LVMH Has Just Discovered a Way to Make Bordeaux-Style Wines in China

Apr 24, 2019

(Robbreport) - At 8,500 feet above sea level, in the foothills of the Himalayas, the tag “Made in China” is getting a startling new spin. The product in question here, in the northern reaches of the Yunnan province, which borders Tibet, isn’t a factory commodity. It’s a unique luxury item wrested painstakingly from this remote and challenging land itself: wine. Specifically, Ao Yun, which translates to “flying (or roaming) above the clouds.”

China-grown wine isn’t a new phenomenon by any means. A couple of regions—most notably Ningxia and Shandong—are gaining reputable traction for their bottles. But in a warren of more than 300 tiny blocks of vineyards spread among four villages on the steep banks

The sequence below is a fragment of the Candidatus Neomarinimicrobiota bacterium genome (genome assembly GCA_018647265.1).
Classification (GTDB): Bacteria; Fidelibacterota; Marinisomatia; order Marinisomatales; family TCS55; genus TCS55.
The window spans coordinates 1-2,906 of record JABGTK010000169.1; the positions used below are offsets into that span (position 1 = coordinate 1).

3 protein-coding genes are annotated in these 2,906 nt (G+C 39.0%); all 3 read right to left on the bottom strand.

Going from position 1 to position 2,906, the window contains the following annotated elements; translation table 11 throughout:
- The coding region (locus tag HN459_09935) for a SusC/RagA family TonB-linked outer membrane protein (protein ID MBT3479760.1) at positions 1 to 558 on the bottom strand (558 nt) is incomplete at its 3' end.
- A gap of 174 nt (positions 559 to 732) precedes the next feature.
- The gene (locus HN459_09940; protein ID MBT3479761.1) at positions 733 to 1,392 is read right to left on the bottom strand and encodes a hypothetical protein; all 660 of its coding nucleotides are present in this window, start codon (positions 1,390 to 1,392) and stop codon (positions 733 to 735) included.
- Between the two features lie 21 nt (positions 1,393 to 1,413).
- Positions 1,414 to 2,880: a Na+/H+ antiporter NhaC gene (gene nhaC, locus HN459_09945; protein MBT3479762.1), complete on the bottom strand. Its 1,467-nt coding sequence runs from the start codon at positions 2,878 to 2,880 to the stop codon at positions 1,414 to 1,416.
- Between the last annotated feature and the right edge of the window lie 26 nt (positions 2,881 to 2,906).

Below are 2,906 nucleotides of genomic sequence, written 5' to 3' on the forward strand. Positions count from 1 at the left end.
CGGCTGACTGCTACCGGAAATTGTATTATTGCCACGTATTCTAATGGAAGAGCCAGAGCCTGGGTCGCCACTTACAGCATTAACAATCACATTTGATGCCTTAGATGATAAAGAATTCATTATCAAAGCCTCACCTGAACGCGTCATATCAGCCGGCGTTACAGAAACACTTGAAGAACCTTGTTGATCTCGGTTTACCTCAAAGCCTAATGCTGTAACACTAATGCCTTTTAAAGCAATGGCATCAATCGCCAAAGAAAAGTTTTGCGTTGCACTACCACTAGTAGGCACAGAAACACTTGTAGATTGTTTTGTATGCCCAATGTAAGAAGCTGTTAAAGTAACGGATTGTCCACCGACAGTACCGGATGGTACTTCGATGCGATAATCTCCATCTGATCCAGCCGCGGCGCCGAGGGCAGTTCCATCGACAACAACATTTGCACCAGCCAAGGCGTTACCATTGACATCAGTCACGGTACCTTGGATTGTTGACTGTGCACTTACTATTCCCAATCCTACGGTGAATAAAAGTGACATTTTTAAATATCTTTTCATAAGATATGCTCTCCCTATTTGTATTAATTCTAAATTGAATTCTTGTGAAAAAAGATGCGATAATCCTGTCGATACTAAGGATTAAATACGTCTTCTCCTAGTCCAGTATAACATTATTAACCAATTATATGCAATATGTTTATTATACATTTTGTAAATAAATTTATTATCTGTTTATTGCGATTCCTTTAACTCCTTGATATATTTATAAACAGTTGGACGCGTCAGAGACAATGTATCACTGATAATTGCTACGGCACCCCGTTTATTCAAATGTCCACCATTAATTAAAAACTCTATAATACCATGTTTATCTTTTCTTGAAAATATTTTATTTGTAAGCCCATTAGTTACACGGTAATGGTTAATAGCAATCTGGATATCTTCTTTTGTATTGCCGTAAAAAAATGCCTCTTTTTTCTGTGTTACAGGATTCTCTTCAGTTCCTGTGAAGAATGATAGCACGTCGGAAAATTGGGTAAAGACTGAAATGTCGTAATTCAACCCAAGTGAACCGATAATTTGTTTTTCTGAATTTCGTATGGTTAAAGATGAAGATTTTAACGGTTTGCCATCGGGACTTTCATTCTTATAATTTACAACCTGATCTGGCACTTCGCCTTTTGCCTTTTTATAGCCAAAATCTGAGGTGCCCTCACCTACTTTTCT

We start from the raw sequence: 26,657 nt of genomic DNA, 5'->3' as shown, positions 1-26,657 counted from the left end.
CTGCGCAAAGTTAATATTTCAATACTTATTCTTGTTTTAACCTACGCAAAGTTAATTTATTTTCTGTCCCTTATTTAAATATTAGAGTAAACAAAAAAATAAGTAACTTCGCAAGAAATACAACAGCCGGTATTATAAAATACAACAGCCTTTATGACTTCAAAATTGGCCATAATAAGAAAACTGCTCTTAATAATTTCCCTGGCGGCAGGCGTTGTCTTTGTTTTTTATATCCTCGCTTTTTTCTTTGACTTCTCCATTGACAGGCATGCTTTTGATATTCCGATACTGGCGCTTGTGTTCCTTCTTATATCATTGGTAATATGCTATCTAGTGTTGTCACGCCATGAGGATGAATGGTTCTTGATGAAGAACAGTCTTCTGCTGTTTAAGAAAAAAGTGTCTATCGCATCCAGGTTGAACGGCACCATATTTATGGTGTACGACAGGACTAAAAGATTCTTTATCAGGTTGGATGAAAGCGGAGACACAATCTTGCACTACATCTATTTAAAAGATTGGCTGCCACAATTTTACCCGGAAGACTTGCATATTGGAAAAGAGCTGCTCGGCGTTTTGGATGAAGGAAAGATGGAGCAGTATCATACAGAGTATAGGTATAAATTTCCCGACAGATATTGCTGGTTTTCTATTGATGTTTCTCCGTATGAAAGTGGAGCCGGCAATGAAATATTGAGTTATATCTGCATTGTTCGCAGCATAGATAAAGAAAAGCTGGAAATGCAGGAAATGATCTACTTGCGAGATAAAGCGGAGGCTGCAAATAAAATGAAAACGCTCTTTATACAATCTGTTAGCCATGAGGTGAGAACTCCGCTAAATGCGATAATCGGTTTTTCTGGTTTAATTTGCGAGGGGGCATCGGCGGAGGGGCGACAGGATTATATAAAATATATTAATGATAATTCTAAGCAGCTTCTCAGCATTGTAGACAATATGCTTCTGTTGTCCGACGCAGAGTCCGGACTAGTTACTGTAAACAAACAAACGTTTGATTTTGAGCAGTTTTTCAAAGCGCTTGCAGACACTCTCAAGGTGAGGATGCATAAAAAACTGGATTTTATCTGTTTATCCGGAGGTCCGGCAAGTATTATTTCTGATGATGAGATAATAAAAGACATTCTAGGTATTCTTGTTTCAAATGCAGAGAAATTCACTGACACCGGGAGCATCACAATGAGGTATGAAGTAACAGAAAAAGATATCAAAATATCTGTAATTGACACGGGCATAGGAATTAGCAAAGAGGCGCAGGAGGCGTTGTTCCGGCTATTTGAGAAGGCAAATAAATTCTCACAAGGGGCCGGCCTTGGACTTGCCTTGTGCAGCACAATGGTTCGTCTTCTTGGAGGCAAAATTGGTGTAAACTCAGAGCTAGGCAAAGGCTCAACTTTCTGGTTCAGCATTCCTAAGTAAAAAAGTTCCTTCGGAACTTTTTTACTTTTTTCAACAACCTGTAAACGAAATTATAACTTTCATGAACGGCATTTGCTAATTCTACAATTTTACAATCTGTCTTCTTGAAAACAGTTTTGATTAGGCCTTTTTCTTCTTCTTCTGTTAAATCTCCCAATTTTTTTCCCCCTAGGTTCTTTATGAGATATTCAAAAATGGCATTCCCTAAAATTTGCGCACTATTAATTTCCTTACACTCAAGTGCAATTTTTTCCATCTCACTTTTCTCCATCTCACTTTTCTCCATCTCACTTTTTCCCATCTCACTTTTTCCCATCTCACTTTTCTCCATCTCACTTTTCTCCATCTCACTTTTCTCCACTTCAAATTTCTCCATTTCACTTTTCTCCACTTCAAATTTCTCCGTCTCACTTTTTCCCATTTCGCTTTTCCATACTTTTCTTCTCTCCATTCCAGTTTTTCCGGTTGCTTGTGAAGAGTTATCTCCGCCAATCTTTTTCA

of the Mekong River, in the southwest of China far from the better-known regions, Ao Yun isn’t taking a slow-growth route to mere respectability. With only two vintages under its belt, the young winery has already garnered critical international acclaim for its Cabernet Sauvignon blend. In terms of price alone ($300 retail), owner Moët Hennessy has positioned Ao Yun in the ranks of bottles from the top Bordeaux-variety-producing regions of the world.

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